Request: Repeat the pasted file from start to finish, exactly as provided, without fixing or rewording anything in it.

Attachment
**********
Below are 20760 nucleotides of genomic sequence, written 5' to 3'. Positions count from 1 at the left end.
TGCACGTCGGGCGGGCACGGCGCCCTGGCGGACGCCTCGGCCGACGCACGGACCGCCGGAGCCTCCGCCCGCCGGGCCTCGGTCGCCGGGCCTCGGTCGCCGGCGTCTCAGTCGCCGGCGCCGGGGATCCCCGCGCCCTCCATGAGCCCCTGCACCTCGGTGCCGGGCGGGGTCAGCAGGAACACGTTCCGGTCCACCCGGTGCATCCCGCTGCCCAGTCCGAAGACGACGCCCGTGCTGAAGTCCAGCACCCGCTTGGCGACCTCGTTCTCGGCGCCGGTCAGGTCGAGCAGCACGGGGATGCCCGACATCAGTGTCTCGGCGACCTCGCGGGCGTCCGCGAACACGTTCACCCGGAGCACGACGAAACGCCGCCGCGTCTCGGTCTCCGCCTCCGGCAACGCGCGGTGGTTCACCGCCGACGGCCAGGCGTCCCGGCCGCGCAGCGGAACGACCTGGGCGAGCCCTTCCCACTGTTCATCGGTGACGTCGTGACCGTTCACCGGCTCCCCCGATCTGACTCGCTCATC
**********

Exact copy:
Below are 20760 nucleotides of genomic sequence, written 5' to 3'. Positions count from 1 at the left end.
TGCACGTCGGGCGGGCACGGCGCCCTGGCGGACGCCTCGGCCGACGCACGGACCGCCGGAGCCTCCGCCCGCCGGGCCTCGGTCGCCGGGCCTCGGTCGCCGGCGTCTCAGTCGCCGGCGCCGGGGATCCCCGCGCCCTCCATGAGCCCCTGCACCTCGGTGCCGGGCGGGGTCAGCAGGAACACGTTCCGGTCCACCCGGTGCATCCCGCTGCCCAGTCCGAAGACGACGCCCGTGCTGAAGTCCAGCACCCGCTTGGCGACCTCGTTCTCGGCGCCGGTCAGGTCGAGCAGCACGGGGATGCCCGACATCAGTGTCTCGGCGACCTCGCGGGCGTCCGCGAACACGTTCACCCGGAGCACGACGAAACGCCGCCGCGTCTCGGTCTCCGCCTCCGGCAACGCGCGGTGGTTCACCGCCGACGGCCAGGCGTCCCGGCCGCGCAGCGGAACGACCTGGGCGAGCCCTTCCCACTGTTCATCGGTGACGTCGTGACCGTTCACCGGCTCCCCCGATCTGACTCGCTCATC